Will I Lose My Assets if I File for Bankruptcy?

The decision to file for bankruptcy is extremely difficult no matter the case. But when you are concerned about what will happen to your assets you may have a harder time making that decision. You may be wondering what will happen to your assets once you file for bankruptcy.

However, it’s important to understand that what will happen to your property after filing for bankruptcy isn’t simply black and white. It depends on the type of bankruptcy for which you’ve filed. Under Chapter 13 bankruptcy, you will not lose any of your property. But under Chapter 7 bankruptcy, you could lose any property that isn’t protected under an exemption. The good news is that for many people who file for Chapter 7, their property is worth less than the amount they’re allowed to exempt (i.e. protect), and thus, they ultimately get to keep all of their assets. 

Chapter 13 Bankruptcy

If you file for Chapter 13 bankruptcy, you will not lose your property – regardless of whether it’s considered exempt. However, you will have to submit a repayment plan for how you will pay your debt and this plan will generally last about three to five years with monthly payments. But once all of these payments are made, your debt will be gone.

Chapter 7 Bankruptcy

Chapter 7 bankruptcy, however, is a little different. While you don’t have to worry about repaying any of your debt under Chapter 7 bankruptcy, you will be obligated to give your non-exempt property to your bankruptcy trustee so that he or she can sell it before allocating proceeds of it to your creditors. Your state or the federal exemptions (if your state allows it) will determine whether your property is exempt. Once you’ve fulfilled any remaining requirements, your bankruptcy debts will be discharged. All told, the process lasts about four to six months from the time that you file.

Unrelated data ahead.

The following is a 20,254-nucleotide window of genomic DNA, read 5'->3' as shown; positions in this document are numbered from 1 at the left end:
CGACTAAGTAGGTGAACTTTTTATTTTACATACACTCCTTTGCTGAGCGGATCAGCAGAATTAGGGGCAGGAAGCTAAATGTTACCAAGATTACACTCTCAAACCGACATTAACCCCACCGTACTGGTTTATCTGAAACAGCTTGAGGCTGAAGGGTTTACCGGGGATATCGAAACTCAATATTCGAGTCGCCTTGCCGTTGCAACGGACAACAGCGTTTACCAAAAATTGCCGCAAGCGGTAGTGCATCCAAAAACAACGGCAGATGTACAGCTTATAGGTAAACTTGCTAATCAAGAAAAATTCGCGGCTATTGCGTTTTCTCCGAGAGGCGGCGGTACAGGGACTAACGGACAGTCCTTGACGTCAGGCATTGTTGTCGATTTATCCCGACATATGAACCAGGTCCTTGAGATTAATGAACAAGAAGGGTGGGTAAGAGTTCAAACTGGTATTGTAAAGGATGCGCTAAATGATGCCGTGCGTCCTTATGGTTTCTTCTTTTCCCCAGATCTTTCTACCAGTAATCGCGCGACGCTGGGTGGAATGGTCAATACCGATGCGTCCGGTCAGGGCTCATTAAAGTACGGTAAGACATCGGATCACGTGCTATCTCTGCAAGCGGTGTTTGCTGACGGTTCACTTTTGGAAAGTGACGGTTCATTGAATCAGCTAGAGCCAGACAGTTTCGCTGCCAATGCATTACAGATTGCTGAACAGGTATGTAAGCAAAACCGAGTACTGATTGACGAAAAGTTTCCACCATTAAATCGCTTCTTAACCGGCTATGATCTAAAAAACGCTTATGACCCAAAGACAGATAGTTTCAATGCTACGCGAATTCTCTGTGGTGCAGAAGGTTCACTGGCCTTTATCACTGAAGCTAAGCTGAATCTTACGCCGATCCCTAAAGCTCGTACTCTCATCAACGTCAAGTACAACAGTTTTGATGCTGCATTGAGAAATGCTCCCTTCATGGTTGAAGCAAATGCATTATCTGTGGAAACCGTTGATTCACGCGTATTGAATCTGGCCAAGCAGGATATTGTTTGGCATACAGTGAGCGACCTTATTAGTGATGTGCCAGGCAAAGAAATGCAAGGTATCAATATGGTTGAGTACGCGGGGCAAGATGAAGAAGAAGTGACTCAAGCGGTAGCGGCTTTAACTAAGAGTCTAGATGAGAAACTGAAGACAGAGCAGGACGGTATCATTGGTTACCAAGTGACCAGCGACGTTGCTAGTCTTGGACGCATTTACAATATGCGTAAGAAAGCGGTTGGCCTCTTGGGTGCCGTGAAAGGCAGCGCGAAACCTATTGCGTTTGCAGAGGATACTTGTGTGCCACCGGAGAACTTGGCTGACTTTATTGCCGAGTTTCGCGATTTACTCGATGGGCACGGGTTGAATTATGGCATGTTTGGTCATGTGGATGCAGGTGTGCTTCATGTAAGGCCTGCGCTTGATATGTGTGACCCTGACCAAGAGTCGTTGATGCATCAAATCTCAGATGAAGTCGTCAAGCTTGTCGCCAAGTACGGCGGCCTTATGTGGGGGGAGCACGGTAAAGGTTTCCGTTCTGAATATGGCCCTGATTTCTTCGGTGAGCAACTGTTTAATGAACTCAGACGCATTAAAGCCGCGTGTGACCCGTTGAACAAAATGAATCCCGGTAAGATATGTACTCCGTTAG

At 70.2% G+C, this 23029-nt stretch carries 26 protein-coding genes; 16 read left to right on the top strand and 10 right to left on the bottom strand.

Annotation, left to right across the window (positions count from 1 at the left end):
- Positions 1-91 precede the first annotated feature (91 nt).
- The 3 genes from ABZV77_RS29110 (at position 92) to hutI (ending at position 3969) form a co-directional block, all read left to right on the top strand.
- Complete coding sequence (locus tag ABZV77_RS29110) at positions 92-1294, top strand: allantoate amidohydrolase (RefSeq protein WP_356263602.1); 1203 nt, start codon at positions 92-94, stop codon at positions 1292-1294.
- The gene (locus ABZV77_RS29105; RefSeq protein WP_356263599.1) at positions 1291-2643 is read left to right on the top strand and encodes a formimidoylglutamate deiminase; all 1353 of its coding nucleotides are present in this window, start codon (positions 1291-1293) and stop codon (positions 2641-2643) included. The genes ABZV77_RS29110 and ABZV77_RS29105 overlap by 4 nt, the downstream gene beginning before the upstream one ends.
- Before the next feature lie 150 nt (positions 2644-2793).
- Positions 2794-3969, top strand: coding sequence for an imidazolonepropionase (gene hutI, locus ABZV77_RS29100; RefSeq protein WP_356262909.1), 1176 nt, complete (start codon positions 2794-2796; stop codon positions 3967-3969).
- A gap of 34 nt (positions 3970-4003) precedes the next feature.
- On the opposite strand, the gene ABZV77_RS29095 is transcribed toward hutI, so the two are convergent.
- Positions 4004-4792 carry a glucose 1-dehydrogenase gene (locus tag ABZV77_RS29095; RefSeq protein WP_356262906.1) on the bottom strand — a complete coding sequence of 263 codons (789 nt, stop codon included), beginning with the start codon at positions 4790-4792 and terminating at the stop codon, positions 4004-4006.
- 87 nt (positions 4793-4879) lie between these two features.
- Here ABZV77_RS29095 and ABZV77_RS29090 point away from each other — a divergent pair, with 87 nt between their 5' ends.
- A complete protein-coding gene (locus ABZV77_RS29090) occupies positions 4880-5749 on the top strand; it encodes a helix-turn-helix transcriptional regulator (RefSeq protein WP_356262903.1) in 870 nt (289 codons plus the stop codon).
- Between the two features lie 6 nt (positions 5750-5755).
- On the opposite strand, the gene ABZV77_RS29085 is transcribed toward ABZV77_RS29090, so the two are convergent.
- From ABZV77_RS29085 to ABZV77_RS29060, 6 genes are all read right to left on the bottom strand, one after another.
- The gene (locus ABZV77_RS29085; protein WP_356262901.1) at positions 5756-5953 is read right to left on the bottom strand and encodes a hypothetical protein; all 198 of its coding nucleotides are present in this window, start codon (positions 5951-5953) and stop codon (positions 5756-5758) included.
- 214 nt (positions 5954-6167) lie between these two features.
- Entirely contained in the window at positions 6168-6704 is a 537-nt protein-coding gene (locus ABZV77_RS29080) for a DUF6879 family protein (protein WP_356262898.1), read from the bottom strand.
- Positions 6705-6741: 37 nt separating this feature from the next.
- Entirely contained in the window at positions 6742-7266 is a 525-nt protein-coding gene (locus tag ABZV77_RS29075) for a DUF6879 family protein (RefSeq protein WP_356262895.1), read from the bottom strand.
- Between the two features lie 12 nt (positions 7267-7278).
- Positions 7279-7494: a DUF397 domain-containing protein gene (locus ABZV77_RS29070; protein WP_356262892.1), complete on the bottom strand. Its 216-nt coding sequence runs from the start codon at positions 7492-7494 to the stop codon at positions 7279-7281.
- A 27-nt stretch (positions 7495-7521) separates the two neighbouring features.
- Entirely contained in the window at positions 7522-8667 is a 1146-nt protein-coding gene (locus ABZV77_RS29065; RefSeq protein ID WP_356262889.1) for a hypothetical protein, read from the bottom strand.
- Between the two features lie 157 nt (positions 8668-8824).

State exemptions usually include your car, home, home furnishings, clothing, retirement accounts, and tools of your trade. Some states also give you a wildcard exemption, meaning that you have up to a certain dollar amount to protect the property that you desire, which typically includes liquid assets like bank accounts, cash on hand, tax refunds, etc. 

Nonexempt Property

There’s more good news: even if your property isn’t considered exempt, there is still the possibility that you may be able to keep it. The trustee may decide that the property isn’t worth the time and money it would take for them to sell it – so they simply won’t.

Other times, if your property that is non-exempt is worth enough but you want to keep it, you may be able to negotiate giving something else up in exchange. 

Another option is that if your property has to be sold, you can repurchase it yourself – assuming that you can collect at least the same amount of money that your creditors would have received had it been sold. If your exempt property is really important to you, you can choose to sell it and borrow enough money to buy it back. 

Toronjo & Prosser Law Helps Those Who Are Dealing with Bankruptcy 

It’s undoubtedly stressful to realize that you don’t have enough money, and even more stressful when you realize that filing for bankruptcy may be your best option. That’s why it’s so important to consult with a knowledgeable and experienced Dallas bankruptcy attorney. At Toronjo & Prosser, our qualified Texas Bankruptcy Attorneys can help you to navigate the process. To learn more or to schedule a free consultation contact us online or call us today!